Q. I think I am a good role model for my employees because I am dedicated to the company, a good listener, a team-builder, and a problem solver. Does this cover the bases or is there more to being a good role model? Is there a checklist for self-evaluation?
A. Being a role model is leading by example. If you adopt this view of your role, it encompasses nearly everything employees can see you do or hear you say. There’s no perfection or checklist. Employees reflect on nearly everything you do, and all the implications for them. This is a natural process. If you don’t take vacations, employees will be self-conscious taking vacations. Some may even model this behavior. If you come in late, employees notice it. Some may feel more freedom to come in late, too, or not worry so much about it. This dynamic can be applied to hundreds of matters. Regarding your role in leading by example, most behaviors fall under these headings: 1) How you prioritize your work and where you put your focus; 2) your attitude and demeanor, and communication style; 3) taking care of yourself, work-life balance, dress, exercise, use of leave, and work hours; 4) dedication to the employer and loyalty to the organization; 5) How you treat and interact with others, vulnerability and openness, and how you show appreciation.
Q. My employee works overtime almost every day. This is an outstanding worker with high productivity. However, I think help from the EAP is needed because the work effort is too obsessive. This isn’t your typical employee with personal problems and poor performance. It’s the opposite. How do I proceed?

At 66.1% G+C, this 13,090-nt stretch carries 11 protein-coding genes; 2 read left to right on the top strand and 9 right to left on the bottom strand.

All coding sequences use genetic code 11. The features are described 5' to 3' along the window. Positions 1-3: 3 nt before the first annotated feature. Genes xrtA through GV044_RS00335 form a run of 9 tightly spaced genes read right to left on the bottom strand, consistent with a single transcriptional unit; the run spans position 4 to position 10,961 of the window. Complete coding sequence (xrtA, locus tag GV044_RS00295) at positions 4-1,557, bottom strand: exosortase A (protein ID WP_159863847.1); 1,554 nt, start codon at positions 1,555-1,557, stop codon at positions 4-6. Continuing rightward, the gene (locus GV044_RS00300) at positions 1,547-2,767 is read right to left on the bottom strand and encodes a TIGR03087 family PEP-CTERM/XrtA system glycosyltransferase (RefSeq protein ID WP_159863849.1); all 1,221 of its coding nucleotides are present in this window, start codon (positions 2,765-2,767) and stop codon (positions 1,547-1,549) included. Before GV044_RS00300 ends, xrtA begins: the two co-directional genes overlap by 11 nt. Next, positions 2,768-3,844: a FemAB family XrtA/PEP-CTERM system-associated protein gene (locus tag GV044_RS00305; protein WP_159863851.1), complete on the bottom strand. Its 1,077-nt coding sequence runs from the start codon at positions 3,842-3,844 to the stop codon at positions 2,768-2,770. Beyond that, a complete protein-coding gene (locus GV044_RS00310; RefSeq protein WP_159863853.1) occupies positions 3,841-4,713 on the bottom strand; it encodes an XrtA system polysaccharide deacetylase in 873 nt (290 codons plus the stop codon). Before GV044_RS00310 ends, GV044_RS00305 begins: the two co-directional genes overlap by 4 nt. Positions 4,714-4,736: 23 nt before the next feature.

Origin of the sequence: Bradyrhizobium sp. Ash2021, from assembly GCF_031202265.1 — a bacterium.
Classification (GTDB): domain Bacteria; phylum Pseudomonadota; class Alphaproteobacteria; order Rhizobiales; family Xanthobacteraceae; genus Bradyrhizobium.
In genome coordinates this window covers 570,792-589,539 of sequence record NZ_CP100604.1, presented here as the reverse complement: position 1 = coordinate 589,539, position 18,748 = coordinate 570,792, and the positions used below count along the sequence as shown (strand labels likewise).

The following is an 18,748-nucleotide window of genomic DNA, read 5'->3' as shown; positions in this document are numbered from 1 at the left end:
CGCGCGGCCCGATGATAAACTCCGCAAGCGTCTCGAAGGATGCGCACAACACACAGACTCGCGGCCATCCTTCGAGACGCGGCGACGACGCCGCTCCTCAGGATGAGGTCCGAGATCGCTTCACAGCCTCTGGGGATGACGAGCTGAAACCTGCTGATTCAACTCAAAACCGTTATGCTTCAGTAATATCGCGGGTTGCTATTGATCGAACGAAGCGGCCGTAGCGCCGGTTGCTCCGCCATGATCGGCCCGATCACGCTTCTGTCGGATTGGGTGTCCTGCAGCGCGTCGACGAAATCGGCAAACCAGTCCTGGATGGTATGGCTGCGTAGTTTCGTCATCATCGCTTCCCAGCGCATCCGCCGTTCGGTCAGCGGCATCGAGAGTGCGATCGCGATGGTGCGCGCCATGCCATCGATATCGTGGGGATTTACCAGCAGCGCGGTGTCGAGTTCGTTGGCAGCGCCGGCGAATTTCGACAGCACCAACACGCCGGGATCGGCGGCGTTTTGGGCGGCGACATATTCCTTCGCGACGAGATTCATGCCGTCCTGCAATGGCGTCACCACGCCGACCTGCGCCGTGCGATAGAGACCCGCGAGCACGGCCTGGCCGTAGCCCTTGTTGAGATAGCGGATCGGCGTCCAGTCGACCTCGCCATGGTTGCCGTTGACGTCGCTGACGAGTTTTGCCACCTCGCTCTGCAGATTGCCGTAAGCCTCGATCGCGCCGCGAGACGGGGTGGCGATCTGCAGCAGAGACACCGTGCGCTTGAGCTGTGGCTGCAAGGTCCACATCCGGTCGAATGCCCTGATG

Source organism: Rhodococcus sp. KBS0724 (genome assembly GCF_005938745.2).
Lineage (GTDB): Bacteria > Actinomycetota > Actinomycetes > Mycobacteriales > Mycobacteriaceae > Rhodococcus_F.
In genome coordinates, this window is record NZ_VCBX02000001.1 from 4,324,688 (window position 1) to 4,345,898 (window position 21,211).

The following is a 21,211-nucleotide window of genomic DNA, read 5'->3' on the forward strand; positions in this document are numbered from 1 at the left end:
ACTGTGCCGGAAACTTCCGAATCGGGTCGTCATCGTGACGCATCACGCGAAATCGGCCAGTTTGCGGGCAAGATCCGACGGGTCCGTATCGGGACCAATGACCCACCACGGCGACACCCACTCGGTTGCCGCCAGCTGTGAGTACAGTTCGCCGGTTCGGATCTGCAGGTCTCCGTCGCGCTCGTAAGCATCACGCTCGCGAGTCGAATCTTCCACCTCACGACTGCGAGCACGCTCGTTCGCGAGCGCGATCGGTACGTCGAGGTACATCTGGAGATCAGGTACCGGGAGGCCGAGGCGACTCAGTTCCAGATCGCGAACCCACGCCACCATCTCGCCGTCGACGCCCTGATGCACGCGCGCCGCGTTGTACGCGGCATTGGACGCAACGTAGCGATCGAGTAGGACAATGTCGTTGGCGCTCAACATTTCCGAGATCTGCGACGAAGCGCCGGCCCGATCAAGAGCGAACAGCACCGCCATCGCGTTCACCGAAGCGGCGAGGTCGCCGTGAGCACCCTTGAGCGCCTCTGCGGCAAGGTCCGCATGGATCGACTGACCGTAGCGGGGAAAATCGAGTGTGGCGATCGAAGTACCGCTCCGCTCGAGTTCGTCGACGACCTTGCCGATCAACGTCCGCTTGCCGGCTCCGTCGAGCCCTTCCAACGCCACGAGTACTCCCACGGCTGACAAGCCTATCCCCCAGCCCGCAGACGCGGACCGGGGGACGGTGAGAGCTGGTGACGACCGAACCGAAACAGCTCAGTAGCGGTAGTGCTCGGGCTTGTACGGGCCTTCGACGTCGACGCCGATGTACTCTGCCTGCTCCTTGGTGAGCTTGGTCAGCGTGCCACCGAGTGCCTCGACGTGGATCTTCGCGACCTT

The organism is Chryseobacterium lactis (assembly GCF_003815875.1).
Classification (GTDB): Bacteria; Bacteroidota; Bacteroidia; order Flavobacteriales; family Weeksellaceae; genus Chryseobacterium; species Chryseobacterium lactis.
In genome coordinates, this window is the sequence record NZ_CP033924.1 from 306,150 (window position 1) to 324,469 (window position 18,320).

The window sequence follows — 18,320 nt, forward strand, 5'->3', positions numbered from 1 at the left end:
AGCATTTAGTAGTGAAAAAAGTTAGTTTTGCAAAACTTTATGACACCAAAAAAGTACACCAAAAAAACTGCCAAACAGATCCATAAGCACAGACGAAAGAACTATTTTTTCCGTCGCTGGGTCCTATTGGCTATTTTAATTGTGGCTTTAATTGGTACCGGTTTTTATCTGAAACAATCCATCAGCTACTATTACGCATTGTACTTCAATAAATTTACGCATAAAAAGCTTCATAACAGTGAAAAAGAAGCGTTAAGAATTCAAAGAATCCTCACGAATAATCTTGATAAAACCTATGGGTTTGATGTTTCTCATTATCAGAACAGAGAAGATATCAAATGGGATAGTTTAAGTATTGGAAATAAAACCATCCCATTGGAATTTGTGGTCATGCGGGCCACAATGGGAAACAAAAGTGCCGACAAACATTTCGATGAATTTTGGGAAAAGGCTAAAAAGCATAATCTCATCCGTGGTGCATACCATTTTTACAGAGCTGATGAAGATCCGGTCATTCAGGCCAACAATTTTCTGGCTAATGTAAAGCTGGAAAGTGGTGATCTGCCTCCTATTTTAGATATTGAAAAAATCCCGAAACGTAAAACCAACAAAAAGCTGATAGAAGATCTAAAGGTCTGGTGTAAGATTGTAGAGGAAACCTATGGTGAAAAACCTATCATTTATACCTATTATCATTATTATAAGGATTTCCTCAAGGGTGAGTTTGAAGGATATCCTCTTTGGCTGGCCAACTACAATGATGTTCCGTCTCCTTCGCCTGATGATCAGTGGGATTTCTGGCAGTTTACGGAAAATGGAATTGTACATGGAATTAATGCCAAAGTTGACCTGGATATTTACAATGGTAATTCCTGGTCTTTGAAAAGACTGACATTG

A. It’s indisputable that employees who work too much are not performing at their best, nor in the best interest of the organization. Although their productivity may be high, their well-being is in jeopardy, and this does not bode well for the organization’s most valuable resource, which is employees. For the same reason, one would not abuse a piece of machinery to get more productivity out of it, thereby shortening its lifespan and potential. Your employee’s performance is not outstanding in the true sense of this term, so do not label it as such. Instead, define what you mean by appropriate work on the job and how an employee can earn the top rating. Then expect it. Overworked employees cost too much in burnout, teamwork deterioration, and decline in effective relationships on the job. Something has to fall short, and it is likely found among these factors. Counsel your employee to make the changes, and refer the employee to the EAP based on his or her inability to follow through. There is something going on that explains the overwork. The EAP will discover what it is, and help the employee resolve it.
Q. I encouraged my employee to visit the EAP, strictly as a self-referral because of job problems and some personal problems. Can I ask him or her to sign a release so I can hear back from the EA professional to confirm things are getting “handled properly”?